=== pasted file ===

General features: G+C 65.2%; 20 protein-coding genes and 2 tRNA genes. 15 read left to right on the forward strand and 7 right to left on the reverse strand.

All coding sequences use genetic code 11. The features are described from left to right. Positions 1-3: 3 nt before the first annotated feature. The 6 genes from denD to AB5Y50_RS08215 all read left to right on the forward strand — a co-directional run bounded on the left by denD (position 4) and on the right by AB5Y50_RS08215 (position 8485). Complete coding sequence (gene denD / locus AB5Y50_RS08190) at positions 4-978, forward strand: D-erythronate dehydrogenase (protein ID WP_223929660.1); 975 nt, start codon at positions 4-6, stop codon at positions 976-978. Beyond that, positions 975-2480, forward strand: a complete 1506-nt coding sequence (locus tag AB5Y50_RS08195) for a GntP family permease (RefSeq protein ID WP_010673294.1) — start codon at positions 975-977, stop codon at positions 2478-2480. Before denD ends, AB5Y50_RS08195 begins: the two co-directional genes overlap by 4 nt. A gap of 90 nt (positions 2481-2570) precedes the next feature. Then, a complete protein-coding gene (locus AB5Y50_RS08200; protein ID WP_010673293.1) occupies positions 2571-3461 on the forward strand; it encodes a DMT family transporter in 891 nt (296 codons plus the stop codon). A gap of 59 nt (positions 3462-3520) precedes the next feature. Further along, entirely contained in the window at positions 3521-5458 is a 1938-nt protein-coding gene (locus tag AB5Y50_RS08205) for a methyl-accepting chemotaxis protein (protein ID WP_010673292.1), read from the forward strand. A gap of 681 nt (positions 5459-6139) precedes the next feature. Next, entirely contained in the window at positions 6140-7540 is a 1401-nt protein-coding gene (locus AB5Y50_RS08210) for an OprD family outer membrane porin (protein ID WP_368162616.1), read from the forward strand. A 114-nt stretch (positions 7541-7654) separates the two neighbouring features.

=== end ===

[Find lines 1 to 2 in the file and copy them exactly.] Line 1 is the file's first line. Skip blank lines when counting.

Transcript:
General features: G+C 65.2%; 20 protein-coding genes and 2 tRNA genes. 15 read left to right on the forward strand and 7 right to left on the reverse strand.

All coding sequences use genetic code 11. The features are described from left to right. Positions 1-3: 3 nt before the first annotated feature. The 6 genes from denD to AB5Y50_RS08215 all read left to right on the forward strand — a co-directional run bounded on the left by denD (position 4) and on the right by AB5Y50_RS08215 (position 8485). Complete coding sequence (gene denD / locus AB5Y50_RS08190) at positions 4-978, forward strand: D-erythronate dehydrogenase (protein ID WP_223929660.1); 975 nt, start codon at positions 4-6, stop codon at positions 976-978. Beyond that, positions 975-2480, forward strand: a complete 1506-nt coding sequence (locus tag AB5Y50_RS08195) for a GntP family permease (RefSeq protein ID WP_010673294.1) — start codon at positions 975-977, stop codon at positions 2478-2480. Before denD ends, AB5Y50_RS08195 begins: the two co-directional genes overlap by 4 nt. A gap of 90 nt (positions 2481-2570) precedes the next feature. Then, a complete protein-coding gene (locus AB5Y50_RS08200; protein ID WP_010673293.1) occupies positions 2571-3461 on the forward strand; it encodes a DMT family transporter in 891 nt (296 codons plus the stop codon). A gap of 59 nt (positions 3462-3520) precedes the next feature. Further along, entirely contained in the window at positions 3521-5458 is a 1938-nt protein-coding gene (locus tag AB5Y50_RS08205) for a methyl-accepting chemotaxis protein (protein ID WP_010673292.1), read from the forward strand. A gap of 681 nt (positions 5459-6139) precedes the next feature. Next, entirely contained in the window at positions 6140-7540 is a 1401-nt protein-coding gene (locus AB5Y50_RS08210) for an OprD family outer membrane porin (protein ID WP_368162616.1), read from the forward strand. A 114-nt stretch (positions 7541-7654) separates the two neighbouring features.